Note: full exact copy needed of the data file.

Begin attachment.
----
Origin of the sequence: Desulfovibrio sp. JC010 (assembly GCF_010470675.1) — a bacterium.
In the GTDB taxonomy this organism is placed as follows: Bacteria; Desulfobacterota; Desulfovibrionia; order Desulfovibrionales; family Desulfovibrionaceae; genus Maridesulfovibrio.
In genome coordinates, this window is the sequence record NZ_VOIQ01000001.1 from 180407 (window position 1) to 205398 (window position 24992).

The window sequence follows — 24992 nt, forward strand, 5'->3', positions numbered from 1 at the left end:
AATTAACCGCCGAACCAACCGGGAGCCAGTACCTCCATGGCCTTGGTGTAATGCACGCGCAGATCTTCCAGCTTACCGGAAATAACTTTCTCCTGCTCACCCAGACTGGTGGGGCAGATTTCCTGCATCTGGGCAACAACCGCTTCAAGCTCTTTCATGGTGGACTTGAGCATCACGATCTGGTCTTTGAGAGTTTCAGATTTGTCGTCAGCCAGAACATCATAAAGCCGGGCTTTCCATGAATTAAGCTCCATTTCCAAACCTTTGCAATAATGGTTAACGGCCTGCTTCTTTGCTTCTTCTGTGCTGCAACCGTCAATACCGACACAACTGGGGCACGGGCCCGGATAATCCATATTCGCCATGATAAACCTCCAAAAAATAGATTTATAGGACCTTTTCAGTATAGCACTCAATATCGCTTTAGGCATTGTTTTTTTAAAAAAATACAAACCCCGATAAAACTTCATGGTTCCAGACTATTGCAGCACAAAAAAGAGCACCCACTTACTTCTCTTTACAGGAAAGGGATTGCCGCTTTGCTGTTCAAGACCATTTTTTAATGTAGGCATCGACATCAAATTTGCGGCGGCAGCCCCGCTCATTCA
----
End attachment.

Origin of the sequence: Desulfovibrio sp. JC010 (assembly GCF_010470675.1) — a bacterium.
In the GTDB taxonomy this organism is placed as follows: Bacteria; Desulfobacterota; Desulfovibrionia; order Desulfovibrionales; family Desulfovibrionaceae; genus Maridesulfovibrio.
In genome coordinates, this window is the sequence record NZ_VOIQ01000001.1 from 180407 (window position 1) to 205398 (window position 24992).

The window sequence follows — 24992 nt, forward strand, 5'->3', positions numbered from 1 at the left end:
AATTAACCGCCGAACCAACCGGGAGCCAGTACCTCCATGGCCTTGGTGTAATGCACGCGCAGATCTTCCAGCTTACCGGAAATAACTTTCTCCTGCTCACCCAGACTGGTGGGGCAGATTTCCTGCATCTGGGCAACAACCGCTTCAAGCTCTTTCATGGTGGACTTGAGCATCACGATCTGGTCTTTGAGAGTTTCAGATTTGTCGTCAGCCAGAACATCATAAAGCCGGGCTTTCCATGAATTAAGCTCCATTTCCAAACCTTTGCAATAATGGTTAACGGCCTGCTTCTTTGCTTCTTCTGTGCTGCAACCGTCAATACCGACACAACTGGGGCACGGGCCCGGATAATCCATATTCGCCATGATAAACCTCCAAAAAATAGATTTATAGGACCTTTTCAGTATAGCACTCAATATCGCTTTAGGCATTGTTTTTTTAAAAAAATACAAACCCCGATAAAACTTCATGGTTCCAGACTATTGCAGCACAAAAAAGAGCACCCACTTACTTCTCTTTACAGGAAAGGGATTGCCGCTTTGCTGTTCAAGACCATTTTTTAATGTAGGCATCGACATCAAATTTGCGGCGGCAGCCCCGCTCATTCA